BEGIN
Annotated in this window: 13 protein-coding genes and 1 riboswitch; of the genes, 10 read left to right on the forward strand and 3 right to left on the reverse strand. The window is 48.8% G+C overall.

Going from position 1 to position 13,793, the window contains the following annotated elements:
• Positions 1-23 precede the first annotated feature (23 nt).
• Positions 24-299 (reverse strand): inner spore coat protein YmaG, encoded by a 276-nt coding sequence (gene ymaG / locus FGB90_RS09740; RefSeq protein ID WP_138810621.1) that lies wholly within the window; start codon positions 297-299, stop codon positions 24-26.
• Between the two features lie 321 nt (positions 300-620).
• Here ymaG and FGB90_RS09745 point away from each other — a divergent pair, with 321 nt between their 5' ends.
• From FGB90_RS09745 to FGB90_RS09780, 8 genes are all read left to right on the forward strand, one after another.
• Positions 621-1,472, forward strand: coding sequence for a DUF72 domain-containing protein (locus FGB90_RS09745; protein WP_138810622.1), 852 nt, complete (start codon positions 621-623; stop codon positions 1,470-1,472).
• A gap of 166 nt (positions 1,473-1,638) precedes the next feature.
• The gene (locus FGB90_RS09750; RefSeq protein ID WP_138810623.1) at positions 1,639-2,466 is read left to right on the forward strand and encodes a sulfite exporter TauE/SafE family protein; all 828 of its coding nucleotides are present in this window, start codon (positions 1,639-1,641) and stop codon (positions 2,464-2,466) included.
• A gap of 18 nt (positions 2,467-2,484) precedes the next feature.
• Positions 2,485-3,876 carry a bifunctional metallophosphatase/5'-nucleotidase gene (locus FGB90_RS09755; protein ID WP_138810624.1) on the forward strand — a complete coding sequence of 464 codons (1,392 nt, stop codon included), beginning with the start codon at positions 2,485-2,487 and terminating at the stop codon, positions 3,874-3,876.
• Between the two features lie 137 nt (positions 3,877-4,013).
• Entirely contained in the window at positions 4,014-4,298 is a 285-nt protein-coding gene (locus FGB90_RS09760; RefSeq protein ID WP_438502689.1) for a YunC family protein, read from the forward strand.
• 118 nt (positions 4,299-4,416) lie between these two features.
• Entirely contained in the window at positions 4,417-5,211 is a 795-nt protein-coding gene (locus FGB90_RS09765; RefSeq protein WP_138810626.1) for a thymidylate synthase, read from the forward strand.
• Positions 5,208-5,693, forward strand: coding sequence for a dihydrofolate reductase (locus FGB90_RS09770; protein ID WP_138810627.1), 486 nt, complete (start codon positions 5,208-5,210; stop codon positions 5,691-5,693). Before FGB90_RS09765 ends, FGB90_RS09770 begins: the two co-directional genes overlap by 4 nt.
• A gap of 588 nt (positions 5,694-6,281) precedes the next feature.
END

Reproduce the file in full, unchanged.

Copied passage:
Annotated in this window: 13 protein-coding genes and 1 riboswitch; of the genes, 10 read left to right on the forward strand and 3 right to left on the reverse strand. The window is 48.8% G+C overall.

Going from position 1 to position 13,793, the window contains the following annotated elements:
• Positions 1-23 precede the first annotated feature (23 nt).
• Positions 24-299 (reverse strand): inner spore coat protein YmaG, encoded by a 276-nt coding sequence (gene ymaG / locus FGB90_RS09740; RefSeq protein ID WP_138810621.1) that lies wholly within the window; start codon positions 297-299, stop codon positions 24-26.
• Between the two features lie 321 nt (positions 300-620).
• Here ymaG and FGB90_RS09745 point away from each other — a divergent pair, with 321 nt between their 5' ends.
• From FGB90_RS09745 to FGB90_RS09780, 8 genes are all read left to right on the forward strand, one after another.
• Positions 621-1,472, forward strand: coding sequence for a DUF72 domain-containing protein (locus FGB90_RS09745; protein WP_138810622.1), 852 nt, complete (start codon positions 621-623; stop codon positions 1,470-1,472).
• A gap of 166 nt (positions 1,473-1,638) precedes the next feature.
• The gene (locus FGB90_RS09750; RefSeq protein ID WP_138810623.1) at positions 1,639-2,466 is read left to right on the forward strand and encodes a sulfite exporter TauE/SafE family protein; all 828 of its coding nucleotides are present in this window, start codon (positions 1,639-1,641) and stop codon (positions 2,464-2,466) included.
• A gap of 18 nt (positions 2,467-2,484) precedes the next feature.
• Positions 2,485-3,876 carry a bifunctional metallophosphatase/5'-nucleotidase gene (locus FGB90_RS09755; protein ID WP_138810624.1) on the forward strand — a complete coding sequence of 464 codons (1,392 nt, stop codon included), beginning with the start codon at positions 2,485-2,487 and terminating at the stop codon, positions 3,874-3,876.
• Between the two features lie 137 nt (positions 3,877-4,013).
• Entirely contained in the window at positions 4,014-4,298 is a 285-nt protein-coding gene (locus FGB90_RS09760; RefSeq protein ID WP_438502689.1) for a YunC family protein, read from the forward strand.
• 118 nt (positions 4,299-4,416) lie between these two features.
• Entirely contained in the window at positions 4,417-5,211 is a 795-nt protein-coding gene (locus FGB90_RS09765; RefSeq protein WP_138810626.1) for a thymidylate synthase, read from the forward strand.
• Positions 5,208-5,693, forward strand: coding sequence for a dihydrofolate reductase (locus FGB90_RS09770; protein ID WP_138810627.1), 486 nt, complete (start codon positions 5,208-5,210; stop codon positions 5,691-5,693). Before FGB90_RS09765 ends, FGB90_RS09770 begins: the two co-directional genes overlap by 4 nt.
• A gap of 588 nt (positions 5,694-6,281) precedes the next feature.